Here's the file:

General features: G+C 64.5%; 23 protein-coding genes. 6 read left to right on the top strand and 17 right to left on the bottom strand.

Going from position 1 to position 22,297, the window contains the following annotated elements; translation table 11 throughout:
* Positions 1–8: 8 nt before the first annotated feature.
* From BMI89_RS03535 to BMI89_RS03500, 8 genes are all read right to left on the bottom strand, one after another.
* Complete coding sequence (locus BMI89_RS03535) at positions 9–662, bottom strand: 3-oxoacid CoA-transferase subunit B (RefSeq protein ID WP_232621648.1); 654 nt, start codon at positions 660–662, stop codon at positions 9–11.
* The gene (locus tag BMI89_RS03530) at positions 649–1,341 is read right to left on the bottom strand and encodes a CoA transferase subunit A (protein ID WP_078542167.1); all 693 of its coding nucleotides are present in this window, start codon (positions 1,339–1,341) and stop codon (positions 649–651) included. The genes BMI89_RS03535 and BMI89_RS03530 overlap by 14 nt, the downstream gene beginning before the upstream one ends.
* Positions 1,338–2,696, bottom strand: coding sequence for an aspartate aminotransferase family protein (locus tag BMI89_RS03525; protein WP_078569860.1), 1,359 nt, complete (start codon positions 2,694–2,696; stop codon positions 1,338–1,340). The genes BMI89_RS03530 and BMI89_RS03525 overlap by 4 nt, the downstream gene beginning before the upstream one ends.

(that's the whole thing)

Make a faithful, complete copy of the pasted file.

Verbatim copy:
General features: G+C 64.5%; 23 protein-coding genes. 6 read left to right on the top strand and 17 right to left on the bottom strand.

Going from position 1 to position 22,297, the window contains the following annotated elements; translation table 11 throughout:
* Positions 1–8: 8 nt before the first annotated feature.
* From BMI89_RS03535 to BMI89_RS03500, 8 genes are all read right to left on the bottom strand, one after another.
* Complete coding sequence (locus BMI89_RS03535) at positions 9–662, bottom strand: 3-oxoacid CoA-transferase subunit B (RefSeq protein ID WP_232621648.1); 654 nt, start codon at positions 660–662, stop codon at positions 9–11.
* The gene (locus tag BMI89_RS03530) at positions 649–1,341 is read right to left on the bottom strand and encodes a CoA transferase subunit A (protein ID WP_078542167.1); all 693 of its coding nucleotides are present in this window, start codon (positions 1,339–1,341) and stop codon (positions 649–651) included. The genes BMI89_RS03535 and BMI89_RS03530 overlap by 14 nt, the downstream gene beginning before the upstream one ends.
* Positions 1,338–2,696, bottom strand: coding sequence for an aspartate aminotransferase family protein (locus tag BMI89_RS03525; protein WP_078569860.1), 1,359 nt, complete (start codon positions 2,694–2,696; stop codon positions 1,338–1,340). The genes BMI89_RS03530 and BMI89_RS03525 overlap by 4 nt, the downstream gene beginning before the upstream one ends.